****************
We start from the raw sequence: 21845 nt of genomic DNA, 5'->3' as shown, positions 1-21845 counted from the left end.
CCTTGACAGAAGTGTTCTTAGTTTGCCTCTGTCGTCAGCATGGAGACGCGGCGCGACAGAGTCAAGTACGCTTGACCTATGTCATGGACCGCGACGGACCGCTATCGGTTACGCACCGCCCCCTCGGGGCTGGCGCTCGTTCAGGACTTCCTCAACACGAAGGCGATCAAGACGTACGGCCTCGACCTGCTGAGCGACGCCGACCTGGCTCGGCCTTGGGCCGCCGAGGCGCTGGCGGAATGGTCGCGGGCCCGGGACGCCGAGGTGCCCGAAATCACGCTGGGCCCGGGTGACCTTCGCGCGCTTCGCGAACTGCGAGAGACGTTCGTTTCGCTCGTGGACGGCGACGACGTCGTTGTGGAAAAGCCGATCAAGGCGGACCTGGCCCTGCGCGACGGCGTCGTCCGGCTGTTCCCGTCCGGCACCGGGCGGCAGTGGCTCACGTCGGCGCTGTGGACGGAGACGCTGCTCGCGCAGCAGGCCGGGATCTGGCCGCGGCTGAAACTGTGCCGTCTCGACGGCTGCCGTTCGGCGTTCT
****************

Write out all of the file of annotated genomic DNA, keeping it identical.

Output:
We start from the raw sequence: 21845 nt of genomic DNA, 5'->3' as shown, positions 1-21845 counted from the left end.
CCTTGACAGAAGTGTTCTTAGTTTGCCTCTGTCGTCAGCATGGAGACGCGGCGCGACAGAGTCAAGTACGCTTGACCTATGTCATGGACCGCGACGGACCGCTATCGGTTACGCACCGCCCCCTCGGGGCTGGCGCTCGTTCAGGACTTCCTCAACACGAAGGCGATCAAGACGTACGGCCTCGACCTGCTGAGCGACGCCGACCTGGCTCGGCCTTGGGCCGCCGAGGCGCTGGCGGAATGGTCGCGGGCCCGGGACGCCGAGGTGCCCGAAATCACGCTGGGCCCGGGTGACCTTCGCGCGCTTCGCGAACTGCGAGAGACGTTCGTTTCGCTCGTGGACGGCGACGACGTCGTTGTGGAAAAGCCGATCAAGGCGGACCTGGCCCTGCGCGACGGCGTCGTCCGGCTGTTCCCGTCCGGCACCGGGCGGCAGTGGCTCACGTCGGCGCTGTGGACGGAGACGCTGCTCGCGCAGCAGGCCGGGATCTGGCCGCGGCTGAAACTGTGCCGTCTCGACGGCTGCCGTTCGGCGTTCT